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Not a bad job, but steering wheels can be difficult. A lot of mobile tech repair guys will shy away from this, because of long term durability problems. The big issue is all of the oils and dirt soaked into the leather. This has to be removed or you will have adhesion problems. I recently redid my steering wheel and it is holding up well. I cleaned it over a couple of days with my cleaner, straight alcohol and MEK (or acetone, I can't remember). I finished the cleaning with wiping the wheel down with water several times. I let it dry for a full day and then proceeded with refinishing it like I detailed in the Definitive sticky at the top of the page. I did use Leather Skin as my filler instead of the RC leather filler.

As for finding a business that does this, call the Lexus dealership and ask the service writers.

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  • 3 weeks later...

Did you have the remove the steering wheel? How long did it take to do the refinishing work? What was the total time you were without your car?

For a while now I've been looking for good options to deal with an unslightly problem in my '93 ES300. The problem was the worn leather on the steering wheel.

Over 14 years, the leather on the wheel became cracked and the dye faded, especially around the top half which gets most of the handling and abuse.

I contemplated some type of wheel cover, from the cheaper Wal-mart types to the more expensive "Wheelskins" type. But I've never liked the look of any of them and don't think putting a cover over the wheel to hide the worn surface underneath is any better than putting unattractive seat covers on to hide worn out seats underneath. To be honest, I'd sooner replace the wheel with a new one than go the cover-up route, but that's a pretty expensive solution.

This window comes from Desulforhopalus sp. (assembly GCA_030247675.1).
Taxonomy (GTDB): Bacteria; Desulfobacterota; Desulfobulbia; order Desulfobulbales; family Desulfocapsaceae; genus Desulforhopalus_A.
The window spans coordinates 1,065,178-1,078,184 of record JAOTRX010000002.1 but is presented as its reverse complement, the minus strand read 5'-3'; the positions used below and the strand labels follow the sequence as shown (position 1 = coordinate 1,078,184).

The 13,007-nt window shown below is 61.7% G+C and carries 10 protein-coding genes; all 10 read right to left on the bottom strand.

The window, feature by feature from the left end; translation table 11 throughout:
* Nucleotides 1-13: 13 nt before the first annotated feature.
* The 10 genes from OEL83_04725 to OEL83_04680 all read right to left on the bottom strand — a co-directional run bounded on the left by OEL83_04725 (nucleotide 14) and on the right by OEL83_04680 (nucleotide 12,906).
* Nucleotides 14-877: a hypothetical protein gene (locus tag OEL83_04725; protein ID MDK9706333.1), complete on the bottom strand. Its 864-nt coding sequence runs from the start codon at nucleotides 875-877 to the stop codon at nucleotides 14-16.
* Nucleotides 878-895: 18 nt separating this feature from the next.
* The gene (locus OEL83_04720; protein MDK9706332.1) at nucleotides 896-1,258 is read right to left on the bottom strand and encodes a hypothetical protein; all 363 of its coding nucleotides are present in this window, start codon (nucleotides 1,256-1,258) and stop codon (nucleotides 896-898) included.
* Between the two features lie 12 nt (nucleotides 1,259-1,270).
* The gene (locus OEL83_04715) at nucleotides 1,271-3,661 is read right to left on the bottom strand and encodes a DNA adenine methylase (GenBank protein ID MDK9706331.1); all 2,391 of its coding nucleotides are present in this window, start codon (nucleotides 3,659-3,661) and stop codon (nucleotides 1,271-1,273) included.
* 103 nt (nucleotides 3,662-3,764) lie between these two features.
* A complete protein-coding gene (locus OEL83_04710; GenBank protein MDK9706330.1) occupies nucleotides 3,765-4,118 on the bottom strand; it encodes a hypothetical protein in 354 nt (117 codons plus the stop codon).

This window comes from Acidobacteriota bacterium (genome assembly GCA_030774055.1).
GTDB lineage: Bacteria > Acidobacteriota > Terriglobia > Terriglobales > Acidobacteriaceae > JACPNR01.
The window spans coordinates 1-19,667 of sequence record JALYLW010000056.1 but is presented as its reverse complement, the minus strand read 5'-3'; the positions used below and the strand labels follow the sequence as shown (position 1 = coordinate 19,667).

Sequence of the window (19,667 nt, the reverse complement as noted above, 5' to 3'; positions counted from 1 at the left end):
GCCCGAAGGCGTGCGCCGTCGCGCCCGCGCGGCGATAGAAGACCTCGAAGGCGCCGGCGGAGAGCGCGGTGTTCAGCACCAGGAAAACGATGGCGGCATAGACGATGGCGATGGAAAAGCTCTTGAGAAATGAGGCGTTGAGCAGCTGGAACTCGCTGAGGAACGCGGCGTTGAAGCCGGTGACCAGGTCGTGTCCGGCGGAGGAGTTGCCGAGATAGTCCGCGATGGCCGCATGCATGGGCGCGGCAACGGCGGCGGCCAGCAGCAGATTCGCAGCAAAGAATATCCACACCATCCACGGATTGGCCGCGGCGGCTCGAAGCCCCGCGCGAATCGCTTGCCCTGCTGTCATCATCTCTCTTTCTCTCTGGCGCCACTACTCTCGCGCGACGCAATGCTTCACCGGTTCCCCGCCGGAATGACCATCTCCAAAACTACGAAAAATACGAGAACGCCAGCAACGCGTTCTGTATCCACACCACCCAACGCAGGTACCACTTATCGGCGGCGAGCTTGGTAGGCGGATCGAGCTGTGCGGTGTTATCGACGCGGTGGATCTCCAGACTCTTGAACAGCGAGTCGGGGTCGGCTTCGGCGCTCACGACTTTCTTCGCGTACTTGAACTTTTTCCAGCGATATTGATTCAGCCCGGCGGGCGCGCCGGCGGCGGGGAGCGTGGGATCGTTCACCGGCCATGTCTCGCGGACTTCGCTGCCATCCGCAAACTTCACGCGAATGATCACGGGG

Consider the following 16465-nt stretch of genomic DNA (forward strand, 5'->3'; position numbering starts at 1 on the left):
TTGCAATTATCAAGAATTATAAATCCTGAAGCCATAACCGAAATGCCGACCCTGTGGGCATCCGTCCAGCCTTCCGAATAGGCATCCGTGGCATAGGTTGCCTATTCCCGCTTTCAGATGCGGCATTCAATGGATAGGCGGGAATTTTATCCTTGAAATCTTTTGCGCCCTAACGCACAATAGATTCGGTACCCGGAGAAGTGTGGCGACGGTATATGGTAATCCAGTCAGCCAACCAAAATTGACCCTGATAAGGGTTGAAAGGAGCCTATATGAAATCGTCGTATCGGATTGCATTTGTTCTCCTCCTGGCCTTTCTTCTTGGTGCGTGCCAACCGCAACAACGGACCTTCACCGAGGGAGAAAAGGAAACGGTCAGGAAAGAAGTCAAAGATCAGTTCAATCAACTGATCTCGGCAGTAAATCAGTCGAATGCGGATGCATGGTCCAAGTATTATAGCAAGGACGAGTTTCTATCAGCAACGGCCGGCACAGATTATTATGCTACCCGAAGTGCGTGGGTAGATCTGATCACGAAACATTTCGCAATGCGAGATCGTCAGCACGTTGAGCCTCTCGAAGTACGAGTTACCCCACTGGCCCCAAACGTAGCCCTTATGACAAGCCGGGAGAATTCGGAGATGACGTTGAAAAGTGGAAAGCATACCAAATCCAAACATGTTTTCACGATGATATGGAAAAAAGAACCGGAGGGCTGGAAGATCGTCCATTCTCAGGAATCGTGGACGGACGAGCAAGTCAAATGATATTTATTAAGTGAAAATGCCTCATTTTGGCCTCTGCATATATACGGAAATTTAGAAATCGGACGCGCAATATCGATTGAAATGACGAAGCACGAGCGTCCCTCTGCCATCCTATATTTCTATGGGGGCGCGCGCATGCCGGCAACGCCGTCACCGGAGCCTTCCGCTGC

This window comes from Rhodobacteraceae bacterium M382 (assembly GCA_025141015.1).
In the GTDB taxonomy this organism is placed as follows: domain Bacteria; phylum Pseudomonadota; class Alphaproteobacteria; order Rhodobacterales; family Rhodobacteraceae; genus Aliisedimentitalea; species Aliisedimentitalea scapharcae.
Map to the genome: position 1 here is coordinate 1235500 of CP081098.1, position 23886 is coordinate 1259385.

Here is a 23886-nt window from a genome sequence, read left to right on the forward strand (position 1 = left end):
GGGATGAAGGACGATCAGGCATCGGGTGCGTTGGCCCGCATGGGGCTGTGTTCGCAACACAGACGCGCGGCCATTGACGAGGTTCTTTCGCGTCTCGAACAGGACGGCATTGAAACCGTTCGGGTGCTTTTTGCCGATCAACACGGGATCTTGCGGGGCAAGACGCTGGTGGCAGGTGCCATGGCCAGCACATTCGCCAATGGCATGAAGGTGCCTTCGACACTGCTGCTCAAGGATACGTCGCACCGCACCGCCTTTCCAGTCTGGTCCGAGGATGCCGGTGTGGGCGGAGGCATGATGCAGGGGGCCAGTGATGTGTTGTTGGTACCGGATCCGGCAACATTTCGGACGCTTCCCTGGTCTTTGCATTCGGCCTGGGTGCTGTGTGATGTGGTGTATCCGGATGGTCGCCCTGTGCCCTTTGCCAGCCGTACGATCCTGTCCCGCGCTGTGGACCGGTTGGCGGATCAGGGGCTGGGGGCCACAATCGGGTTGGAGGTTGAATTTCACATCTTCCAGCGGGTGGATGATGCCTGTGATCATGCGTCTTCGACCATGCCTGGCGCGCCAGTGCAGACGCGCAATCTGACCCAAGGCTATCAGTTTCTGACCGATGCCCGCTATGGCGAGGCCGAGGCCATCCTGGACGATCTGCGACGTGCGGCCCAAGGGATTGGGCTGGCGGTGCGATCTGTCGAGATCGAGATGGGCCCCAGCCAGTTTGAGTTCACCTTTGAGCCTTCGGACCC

But recently I found a professional steering wheel refinisher who did a great job of sanding, cleaning, crack filling, redyeing, and coating my old wheel so it looks brand spanking new again, and it didn't cost any more than buying a good quality wheel cover. So, I'm good to go for another 14 years! :cheers:

Before:

strwhlB2.jpg

strwhlB1.jpg

After:

strwhlA4.jpg

strwhlA2.jpg

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Share on other sites
Did you have the remove the steering wheel? How long did it take to do the refinishing work? What was the total time you were without your car?

No, the steering wheel did not have to be removed. The area around it was protected with towels. The whole process took approximately an hour, and I was able to drive the car right away as it was completely dry.

QualityLeather: The guy that did my refinishing cleaned the wheel thoroughly with a strong liquid cleaner, but I didn't ask what was in it. All I know is that he had a small cut on one of his figures and got a bit of the cleaner it in. He was hopping around in agony for a few seconds afterwards, I so I assumed the cleaner he was using was pretty powerful. :whistles: